Announcing the winner of the Writers SA Varuna Fellowship for Young Writers

We’re thrilled to announce the winner of the Writers SA Varuna Fellowship for Young Writers – Poppy Nwosu!

We partnered with Varuna the National Writers’ House to give one young South Australian writer a new residency and development fellowship. Poppy will be spending a week in the Blue Mountains, working and developing her craft, as well as benefiting from expert consultation and attending the Blue Mountains Festival.

Poppy Nwosu is an published YA author. Her debut novel, Making Friends with Alice Dyson, was shortlisted for the 2018 Adelaide festival Unpublished Manuscript Award, and shortlisted for the Readings Young Adult Book Prize 2019. Growing up in central North Queensland, Poppy enjoyed a thoroughly wild childhood surrounded by rainforest and cane fields. After studying music at university, she moved overseas to Ireland, where she spent two years visiting stunning Europe. These days Poppy and her husband still love to travel, but they also like to come home again to their house in Adelaide near the sea.

Ahead of Poppy’s time at Varuna, we asked her a few questions about her work, her aspirations, and the writing life.

Writers SA: What is the first book that made you cry?  

Poppy Nwosu: Probably that would be the Animorphs series by K.A. Applegate. I was OBSESSED with that series growing up and owned every single book (and there is a LOT of books). I adored them all, that is until I read the final book in the series, which had such a shockingly sad ending that I cried for days and promptly gave my entire Animorphs collection away to an op shop. I still regret it to this day. They were really special books for me growing up and I wish I still owned them.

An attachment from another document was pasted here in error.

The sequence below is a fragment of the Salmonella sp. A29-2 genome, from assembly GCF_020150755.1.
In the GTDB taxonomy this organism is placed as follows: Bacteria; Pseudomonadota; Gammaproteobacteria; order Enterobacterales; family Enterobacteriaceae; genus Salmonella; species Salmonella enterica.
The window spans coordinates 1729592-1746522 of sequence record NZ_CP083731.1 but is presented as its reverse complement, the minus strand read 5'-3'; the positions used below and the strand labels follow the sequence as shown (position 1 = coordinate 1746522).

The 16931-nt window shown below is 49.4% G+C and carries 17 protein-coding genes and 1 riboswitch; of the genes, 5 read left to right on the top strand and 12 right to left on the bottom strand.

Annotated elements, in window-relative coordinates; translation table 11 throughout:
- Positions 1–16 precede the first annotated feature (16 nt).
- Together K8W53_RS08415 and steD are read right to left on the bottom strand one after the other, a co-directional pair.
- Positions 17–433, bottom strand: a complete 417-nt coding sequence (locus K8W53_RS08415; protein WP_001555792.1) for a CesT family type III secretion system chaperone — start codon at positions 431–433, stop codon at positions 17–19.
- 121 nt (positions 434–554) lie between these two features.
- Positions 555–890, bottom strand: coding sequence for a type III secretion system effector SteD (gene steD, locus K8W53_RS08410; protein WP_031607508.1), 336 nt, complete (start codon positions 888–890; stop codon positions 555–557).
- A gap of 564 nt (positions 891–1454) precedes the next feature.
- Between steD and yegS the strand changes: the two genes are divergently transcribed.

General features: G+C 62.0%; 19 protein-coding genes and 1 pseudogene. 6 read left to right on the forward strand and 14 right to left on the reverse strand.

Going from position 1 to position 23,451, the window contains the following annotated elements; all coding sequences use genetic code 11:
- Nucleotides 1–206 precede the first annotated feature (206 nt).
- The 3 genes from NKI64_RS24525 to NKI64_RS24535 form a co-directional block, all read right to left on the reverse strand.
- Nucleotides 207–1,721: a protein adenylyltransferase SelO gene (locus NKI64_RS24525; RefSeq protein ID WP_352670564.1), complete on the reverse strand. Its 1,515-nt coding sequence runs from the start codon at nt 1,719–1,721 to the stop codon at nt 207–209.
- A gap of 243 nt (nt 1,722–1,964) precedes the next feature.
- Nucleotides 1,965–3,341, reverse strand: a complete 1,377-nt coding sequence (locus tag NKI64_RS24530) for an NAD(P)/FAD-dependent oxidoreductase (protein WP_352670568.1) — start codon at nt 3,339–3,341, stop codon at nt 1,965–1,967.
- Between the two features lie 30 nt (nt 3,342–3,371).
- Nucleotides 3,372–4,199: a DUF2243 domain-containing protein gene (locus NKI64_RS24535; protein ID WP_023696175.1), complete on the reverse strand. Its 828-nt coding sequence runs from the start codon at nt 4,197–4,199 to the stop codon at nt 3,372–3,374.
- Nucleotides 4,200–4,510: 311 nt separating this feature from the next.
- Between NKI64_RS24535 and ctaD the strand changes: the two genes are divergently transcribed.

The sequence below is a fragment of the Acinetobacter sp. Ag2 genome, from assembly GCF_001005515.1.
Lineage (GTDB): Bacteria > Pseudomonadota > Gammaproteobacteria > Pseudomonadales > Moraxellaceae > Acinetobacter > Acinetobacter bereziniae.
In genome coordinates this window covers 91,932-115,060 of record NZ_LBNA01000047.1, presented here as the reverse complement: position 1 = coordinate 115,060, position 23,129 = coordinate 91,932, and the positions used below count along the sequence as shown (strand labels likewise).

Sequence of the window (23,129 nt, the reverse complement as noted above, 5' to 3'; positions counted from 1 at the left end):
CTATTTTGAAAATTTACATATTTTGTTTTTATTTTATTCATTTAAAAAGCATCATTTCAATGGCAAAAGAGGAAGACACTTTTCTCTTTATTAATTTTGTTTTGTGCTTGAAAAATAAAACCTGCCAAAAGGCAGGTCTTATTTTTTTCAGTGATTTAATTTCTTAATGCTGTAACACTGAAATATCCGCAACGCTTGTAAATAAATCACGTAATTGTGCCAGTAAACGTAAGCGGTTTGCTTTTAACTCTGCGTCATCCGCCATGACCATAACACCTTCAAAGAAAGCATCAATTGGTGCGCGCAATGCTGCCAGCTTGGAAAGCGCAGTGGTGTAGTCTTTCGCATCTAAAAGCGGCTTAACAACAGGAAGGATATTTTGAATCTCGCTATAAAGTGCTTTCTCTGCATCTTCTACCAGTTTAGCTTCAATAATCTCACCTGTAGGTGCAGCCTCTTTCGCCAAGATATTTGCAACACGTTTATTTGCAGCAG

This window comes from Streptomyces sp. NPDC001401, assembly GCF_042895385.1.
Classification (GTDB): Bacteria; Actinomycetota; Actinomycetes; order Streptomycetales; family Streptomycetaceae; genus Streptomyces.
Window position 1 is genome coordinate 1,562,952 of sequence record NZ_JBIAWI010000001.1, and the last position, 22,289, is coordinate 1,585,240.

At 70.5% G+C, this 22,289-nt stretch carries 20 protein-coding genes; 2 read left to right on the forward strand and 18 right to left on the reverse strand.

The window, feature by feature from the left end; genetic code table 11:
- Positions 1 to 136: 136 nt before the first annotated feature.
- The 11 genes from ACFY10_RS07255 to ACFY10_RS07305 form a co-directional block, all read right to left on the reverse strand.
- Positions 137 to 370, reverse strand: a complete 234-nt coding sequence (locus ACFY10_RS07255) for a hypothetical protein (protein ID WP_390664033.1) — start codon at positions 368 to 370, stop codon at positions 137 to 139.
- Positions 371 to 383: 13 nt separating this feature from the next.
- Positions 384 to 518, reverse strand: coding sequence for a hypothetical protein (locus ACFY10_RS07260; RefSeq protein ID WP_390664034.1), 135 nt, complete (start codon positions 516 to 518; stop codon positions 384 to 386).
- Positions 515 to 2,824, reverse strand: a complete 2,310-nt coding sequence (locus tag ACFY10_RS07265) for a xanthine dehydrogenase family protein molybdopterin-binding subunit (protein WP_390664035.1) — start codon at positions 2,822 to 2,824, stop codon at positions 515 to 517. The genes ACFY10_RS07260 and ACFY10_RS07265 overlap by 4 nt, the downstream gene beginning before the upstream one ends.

I also have a really strong memory of finishing Melina Marchetta’s On The Jellicoe Road and just lying bawling on my bed for an hour. That book must have been the most emotional, beautiful and romantic thing I’d ever read. I loved it.

WSA: If you could tell your younger writing self anything, what would it be? 

PN: Get your act together quicker! Ha! That sounds so harsh, doesn’t it! Honestly though, I wish I’d taken myself seriously as a writer sooner, because until I did I never really bothered trying to learn the actual craft of storytelling and writing. I simply bashed out manuscripts without taking the time to really understand and hone what I was doing. I think if I had taken that time to learn earlier, instead of thinking I knew everything already, I would have maybe been published a little earlier too.

But in the end everything worked out well for me, so I am happy with the process it took to get here, even if it was a pathway paved with many years of rejections and disappointments. I think most writers experience that same journey, and maybe it makes me care about what I am doing more, because I had to fight so hard to get here.

WSA: How did publishing your first book change your process of writing?  

PN: I actually didn’t expect it to at all, but publishing my debut has definitely changed my process!

Maybe it is just the idea that now when I write a book, there might be an existing audience out there who will want read it, which is obviously not something I’ve ever had to think about before. It is both exhilarating and frightening! I do think that has made things a little bit harder, with a kind of pressure that stays in the back of my mind when writing, but it is definitely a wonderful thing too! I’d much rather have people interested in reading my work than not!